By Morgan Nguyen, For The Miami Student

In an effort to promote safe sex practices on campus, BACCHUS, a student health organization, is hosting free HIV testing today. The clinic will take place from 10 a.m. to 5 p.m. in the Office of Student Wellness inside the Student Health Center.

Nurse Janae Arno, who serves as Miami University’s wellness coordinator and advisor to BACCHUS, said that the testing — run in collaboration with Miami’s Nursing Department and the AIDS Resource Center in Dayton — is open to all.

The testing is completely confidential, free of charge and requires no pre-registration. Results are returned within a half hour. Students can wait at the clinic or return later after class. The clinics have performed 45 tests so far over three testing dates.

Sophomore Jared Calihan, who attended a previous clinic, said the testing was simple.

“It was a straight-forward process,” Calihan said. “I was glad to find out that the test was a mouth swab and required no blood work.”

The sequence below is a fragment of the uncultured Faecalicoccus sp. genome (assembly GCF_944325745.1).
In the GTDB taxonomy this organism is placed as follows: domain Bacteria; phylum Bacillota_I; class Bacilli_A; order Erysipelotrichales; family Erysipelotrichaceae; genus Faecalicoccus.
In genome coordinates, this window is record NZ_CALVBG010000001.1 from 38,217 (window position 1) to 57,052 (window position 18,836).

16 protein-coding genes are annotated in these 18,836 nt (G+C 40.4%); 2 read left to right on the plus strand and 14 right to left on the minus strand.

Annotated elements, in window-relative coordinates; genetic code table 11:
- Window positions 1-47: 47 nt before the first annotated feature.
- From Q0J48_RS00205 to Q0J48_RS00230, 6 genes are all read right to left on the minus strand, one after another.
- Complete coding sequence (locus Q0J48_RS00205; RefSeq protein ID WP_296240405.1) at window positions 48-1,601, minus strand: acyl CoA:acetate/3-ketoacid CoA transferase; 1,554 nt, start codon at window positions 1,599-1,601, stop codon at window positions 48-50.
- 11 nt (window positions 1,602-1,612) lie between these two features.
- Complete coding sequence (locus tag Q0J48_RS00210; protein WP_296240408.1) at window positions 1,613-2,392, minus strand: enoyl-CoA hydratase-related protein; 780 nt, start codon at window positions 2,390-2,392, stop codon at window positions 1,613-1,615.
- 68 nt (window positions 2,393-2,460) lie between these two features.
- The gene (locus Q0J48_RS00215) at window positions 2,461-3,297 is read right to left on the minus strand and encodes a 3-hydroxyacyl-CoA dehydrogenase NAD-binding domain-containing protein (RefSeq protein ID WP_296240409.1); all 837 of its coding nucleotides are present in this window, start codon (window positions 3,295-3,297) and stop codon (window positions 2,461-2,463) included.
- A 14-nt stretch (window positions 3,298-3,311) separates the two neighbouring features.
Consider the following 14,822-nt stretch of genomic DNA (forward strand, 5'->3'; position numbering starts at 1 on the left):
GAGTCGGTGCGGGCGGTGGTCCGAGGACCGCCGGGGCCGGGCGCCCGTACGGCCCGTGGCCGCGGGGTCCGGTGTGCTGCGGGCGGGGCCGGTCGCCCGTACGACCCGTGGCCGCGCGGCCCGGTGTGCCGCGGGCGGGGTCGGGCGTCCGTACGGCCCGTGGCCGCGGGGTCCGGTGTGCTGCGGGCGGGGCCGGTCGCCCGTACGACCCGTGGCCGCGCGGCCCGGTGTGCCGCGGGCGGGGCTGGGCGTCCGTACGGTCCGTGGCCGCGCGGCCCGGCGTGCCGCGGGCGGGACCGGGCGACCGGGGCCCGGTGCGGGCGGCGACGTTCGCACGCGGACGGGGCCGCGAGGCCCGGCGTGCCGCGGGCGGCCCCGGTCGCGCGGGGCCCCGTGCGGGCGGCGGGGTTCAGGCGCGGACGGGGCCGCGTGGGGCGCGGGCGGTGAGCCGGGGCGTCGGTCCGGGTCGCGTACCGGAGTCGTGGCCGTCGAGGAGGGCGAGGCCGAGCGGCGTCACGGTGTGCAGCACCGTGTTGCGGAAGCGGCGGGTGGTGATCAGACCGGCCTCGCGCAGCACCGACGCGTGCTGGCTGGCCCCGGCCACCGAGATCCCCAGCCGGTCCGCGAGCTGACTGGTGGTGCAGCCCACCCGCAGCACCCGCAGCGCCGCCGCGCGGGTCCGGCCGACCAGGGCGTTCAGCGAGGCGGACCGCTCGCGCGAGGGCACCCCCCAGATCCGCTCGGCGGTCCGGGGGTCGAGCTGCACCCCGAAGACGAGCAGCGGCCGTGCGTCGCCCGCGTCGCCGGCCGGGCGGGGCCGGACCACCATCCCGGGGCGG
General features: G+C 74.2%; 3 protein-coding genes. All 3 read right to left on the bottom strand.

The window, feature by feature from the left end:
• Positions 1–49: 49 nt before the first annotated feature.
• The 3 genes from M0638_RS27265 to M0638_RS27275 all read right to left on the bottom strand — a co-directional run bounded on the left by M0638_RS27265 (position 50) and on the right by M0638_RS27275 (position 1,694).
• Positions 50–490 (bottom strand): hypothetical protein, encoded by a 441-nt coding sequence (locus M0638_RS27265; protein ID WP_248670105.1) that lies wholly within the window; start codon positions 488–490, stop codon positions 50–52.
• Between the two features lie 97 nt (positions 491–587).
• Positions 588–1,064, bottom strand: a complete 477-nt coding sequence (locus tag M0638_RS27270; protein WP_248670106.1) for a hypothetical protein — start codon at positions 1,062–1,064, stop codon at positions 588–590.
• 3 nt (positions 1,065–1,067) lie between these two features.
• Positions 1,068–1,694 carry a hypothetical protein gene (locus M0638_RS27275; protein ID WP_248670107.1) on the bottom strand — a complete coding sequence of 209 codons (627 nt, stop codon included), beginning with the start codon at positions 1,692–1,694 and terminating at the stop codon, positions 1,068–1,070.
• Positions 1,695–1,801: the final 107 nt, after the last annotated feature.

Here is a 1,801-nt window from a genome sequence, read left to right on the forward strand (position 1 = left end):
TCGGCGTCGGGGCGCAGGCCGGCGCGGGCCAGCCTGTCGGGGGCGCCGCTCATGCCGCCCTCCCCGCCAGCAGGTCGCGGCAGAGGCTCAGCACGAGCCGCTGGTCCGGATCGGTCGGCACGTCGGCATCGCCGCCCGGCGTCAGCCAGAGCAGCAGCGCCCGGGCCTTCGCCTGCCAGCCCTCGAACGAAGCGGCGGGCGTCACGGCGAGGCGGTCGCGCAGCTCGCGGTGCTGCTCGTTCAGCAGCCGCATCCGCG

Calihan said, in order to participate, he filled out a registration form. He was briefly educated on safe sex practices, given a chance to ask questions, and had his mouth swabbed. The results of the test took about 15 minutes to obtain.

The purpose of hosting the free clinic, Arno explained, is to make it as easy as possible for students to get tested.

“We’ve seen strong attendance at recent events, and I think that’s because the HIV testing is affordable, accessible and anonymous,” said Arno. “Students feel they’re in a neutral, safe space where they are not identified or judged.”

BACCHUS, a student organization promoting healthy and safe lifestyle decision-making, had the idea to put on the event after identifying safe sex as one of their health initiatives this year.

“One of our main focuses is to provide resources and educate our peers,” said senior Allison Briede, the co-president of BACCHUS. “The testing is completely confidential and anyone dealing with any paperwork has been cleared by the Dayton AIDS Resource Center. However, no one will see the results of a test beside the Dayton AIDS memberand the person being tested. ”

Attendance has steadily increased, doubling in numbers since the first event. Briede sees many reasons for this gain in popularity.

“Most people our age have never been tested for HIV, and knowledge is power,” said Briede. “Regardless of the results, students are aware now, which is huge. People need to be aware if they have HIV… and people need to be educated on how to protect themselves. This means more people are talking about safe sex, which is our ultimate goal.”

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